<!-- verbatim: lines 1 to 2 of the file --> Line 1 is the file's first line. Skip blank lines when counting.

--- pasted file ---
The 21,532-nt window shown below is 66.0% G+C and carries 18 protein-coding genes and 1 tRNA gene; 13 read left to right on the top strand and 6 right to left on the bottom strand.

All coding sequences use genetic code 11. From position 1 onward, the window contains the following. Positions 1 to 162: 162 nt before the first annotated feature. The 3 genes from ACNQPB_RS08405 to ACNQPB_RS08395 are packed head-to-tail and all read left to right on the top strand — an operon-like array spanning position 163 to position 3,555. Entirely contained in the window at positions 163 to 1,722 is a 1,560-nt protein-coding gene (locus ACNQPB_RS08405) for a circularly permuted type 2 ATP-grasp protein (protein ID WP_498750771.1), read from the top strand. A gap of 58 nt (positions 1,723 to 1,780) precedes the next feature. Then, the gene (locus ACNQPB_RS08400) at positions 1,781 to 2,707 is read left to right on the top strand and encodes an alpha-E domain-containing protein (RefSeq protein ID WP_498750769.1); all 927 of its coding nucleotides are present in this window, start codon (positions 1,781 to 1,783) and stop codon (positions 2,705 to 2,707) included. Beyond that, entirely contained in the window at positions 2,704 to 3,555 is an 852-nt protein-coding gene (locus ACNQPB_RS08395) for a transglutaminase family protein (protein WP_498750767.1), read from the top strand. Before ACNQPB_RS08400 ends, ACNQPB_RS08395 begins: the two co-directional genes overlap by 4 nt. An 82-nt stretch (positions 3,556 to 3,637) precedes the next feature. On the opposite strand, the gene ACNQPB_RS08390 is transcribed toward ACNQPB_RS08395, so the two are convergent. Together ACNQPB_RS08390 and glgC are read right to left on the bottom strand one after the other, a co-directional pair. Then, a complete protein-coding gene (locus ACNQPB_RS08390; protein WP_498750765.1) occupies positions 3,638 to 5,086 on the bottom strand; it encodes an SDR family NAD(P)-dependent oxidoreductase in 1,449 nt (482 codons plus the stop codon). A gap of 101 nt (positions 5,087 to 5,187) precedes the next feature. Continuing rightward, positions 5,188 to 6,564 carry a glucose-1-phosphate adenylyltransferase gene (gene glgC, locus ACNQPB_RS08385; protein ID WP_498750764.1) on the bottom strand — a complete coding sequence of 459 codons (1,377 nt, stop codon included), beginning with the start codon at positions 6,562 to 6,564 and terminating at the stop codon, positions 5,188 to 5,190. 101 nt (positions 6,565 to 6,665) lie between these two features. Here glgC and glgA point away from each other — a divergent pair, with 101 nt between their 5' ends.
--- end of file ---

The 21,532-nt window shown below is 66.0% G+C and carries 18 protein-coding genes and 1 tRNA gene; 13 read left to right on the top strand and 6 right to left on the bottom strand.

All coding sequences use genetic code 11. From position 1 onward, the window contains the following. Positions 1 to 162: 162 nt before the first annotated feature. The 3 genes from ACNQPB_RS08405 to ACNQPB_RS08395 are packed head-to-tail and all read left to right on the top strand — an operon-like array spanning position 163 to position 3,555. Entirely contained in the window at positions 163 to 1,722 is a 1,560-nt protein-coding gene (locus ACNQPB_RS08405) for a circularly permuted type 2 ATP-grasp protein (protein ID WP_498750771.1), read from the top strand. A gap of 58 nt (positions 1,723 to 1,780) precedes the next feature. Then, the gene (locus ACNQPB_RS08400) at positions 1,781 to 2,707 is read left to right on the top strand and encodes an alpha-E domain-containing protein (RefSeq protein ID WP_498750769.1); all 927 of its coding nucleotides are present in this window, start codon (positions 1,781 to 1,783) and stop codon (positions 2,705 to 2,707) included. Beyond that, entirely contained in the window at positions 2,704 to 3,555 is an 852-nt protein-coding gene (locus ACNQPB_RS08395) for a transglutaminase family protein (protein WP_498750767.1), read from the top strand. Before ACNQPB_RS08400 ends, ACNQPB_RS08395 begins: the two co-directional genes overlap by 4 nt. An 82-nt stretch (positions 3,556 to 3,637) precedes the next feature. On the opposite strand, the gene ACNQPB_RS08390 is transcribed toward ACNQPB_RS08395, so the two are convergent. Together ACNQPB_RS08390 and glgC are read right to left on the bottom strand one after the other, a co-directional pair. Then, a complete protein-coding gene (locus ACNQPB_RS08390; protein WP_498750765.1) occupies positions 3,638 to 5,086 on the bottom strand; it encodes an SDR family NAD(P)-dependent oxidoreductase in 1,449 nt (482 codons plus the stop codon). A gap of 101 nt (positions 5,087 to 5,187) precedes the next feature. Continuing rightward, positions 5,188 to 6,564 carry a glucose-1-phosphate adenylyltransferase gene (gene glgC, locus ACNQPB_RS08385; protein ID WP_498750764.1) on the bottom strand — a complete coding sequence of 459 codons (1,377 nt, stop codon included), beginning with the start codon at positions 6,562 to 6,564 and terminating at the stop codon, positions 5,188 to 5,190. 101 nt (positions 6,565 to 6,665) lie between these two features. Here glgC and glgA point away from each other — a divergent pair, with 101 nt between their 5' ends.